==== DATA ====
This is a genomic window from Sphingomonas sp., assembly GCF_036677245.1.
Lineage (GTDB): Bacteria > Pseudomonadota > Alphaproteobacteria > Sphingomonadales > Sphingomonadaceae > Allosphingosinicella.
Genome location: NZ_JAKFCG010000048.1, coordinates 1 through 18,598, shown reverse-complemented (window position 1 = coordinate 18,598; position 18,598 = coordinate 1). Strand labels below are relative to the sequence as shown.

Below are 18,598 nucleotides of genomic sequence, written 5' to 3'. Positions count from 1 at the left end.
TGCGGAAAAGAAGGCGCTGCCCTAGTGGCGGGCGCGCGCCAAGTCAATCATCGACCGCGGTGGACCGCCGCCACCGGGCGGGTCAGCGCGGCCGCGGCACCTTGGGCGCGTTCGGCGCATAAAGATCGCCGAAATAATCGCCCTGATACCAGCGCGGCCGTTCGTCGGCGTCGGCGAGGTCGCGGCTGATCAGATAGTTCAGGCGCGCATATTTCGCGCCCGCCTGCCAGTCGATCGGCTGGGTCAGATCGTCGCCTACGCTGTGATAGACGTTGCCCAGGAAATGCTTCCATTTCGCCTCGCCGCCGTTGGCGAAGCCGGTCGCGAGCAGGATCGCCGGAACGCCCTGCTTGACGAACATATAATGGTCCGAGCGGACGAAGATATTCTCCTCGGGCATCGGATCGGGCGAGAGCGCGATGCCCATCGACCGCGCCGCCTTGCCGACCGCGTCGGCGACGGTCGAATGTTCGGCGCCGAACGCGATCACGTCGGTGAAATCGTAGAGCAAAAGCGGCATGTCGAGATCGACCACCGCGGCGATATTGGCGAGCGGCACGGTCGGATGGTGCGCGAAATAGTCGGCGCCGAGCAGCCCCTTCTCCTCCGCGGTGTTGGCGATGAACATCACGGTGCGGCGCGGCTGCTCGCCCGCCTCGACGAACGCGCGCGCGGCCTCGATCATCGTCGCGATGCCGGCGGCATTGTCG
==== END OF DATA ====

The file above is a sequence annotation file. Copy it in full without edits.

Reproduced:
This is a genomic window from Sphingomonas sp., assembly GCF_036677245.1.
Lineage (GTDB): Bacteria > Pseudomonadota > Alphaproteobacteria > Sphingomonadales > Sphingomonadaceae > Allosphingosinicella.
Genome location: NZ_JAKFCG010000048.1, coordinates 1 through 18,598, shown reverse-complemented (window position 1 = coordinate 18,598; position 18,598 = coordinate 1). Strand labels below are relative to the sequence as shown.

Below are 18,598 nucleotides of genomic sequence, written 5' to 3'. Positions count from 1 at the left end.
TGCGGAAAAGAAGGCGCTGCCCTAGTGGCGGGCGCGCGCCAAGTCAATCATCGACCGCGGTGGACCGCCGCCACCGGGCGGGTCAGCGCGGCCGCGGCACCTTGGGCGCGTTCGGCGCATAAAGATCGCCGAAATAATCGCCCTGATACCAGCGCGGCCGTTCGTCGGCGTCGGCGAGGTCGCGGCTGATCAGATAGTTCAGGCGCGCATATTTCGCGCCCGCCTGCCAGTCGATCGGCTGGGTCAGATCGTCGCCTACGCTGTGATAGACGTTGCCCAGGAAATGCTTCCATTTCGCCTCGCCGCCGTTGGCGAAGCCGGTCGCGAGCAGGATCGCCGGAACGCCCTGCTTGACGAACATATAATGGTCCGAGCGGACGAAGATATTCTCCTCGGGCATCGGATCGGGCGAGAGCGCGATGCCCATCGACCGCGCCGCCTTGCCGACCGCGTCGGCGACGGTCGAATGTTCGGCGCCGAACGCGATCACGTCGGTGAAATCGTAGAGCAAAAGCGGCATGTCGAGATCGACCACCGCGGCGATATTGGCGAGCGGCACGGTCGGATGGTGCGCGAAATAGTCGGCGCCGAGCAGCCCCTTCTCCTCCGCGGTGTTGGCGATGAACATCACGGTGCGGCGCGGCTGCTCGCCCGCCTCGACGAACGCGCGCGCGGCCTCGATCATCGTCGCGATGCCGGCGGCATTGTCG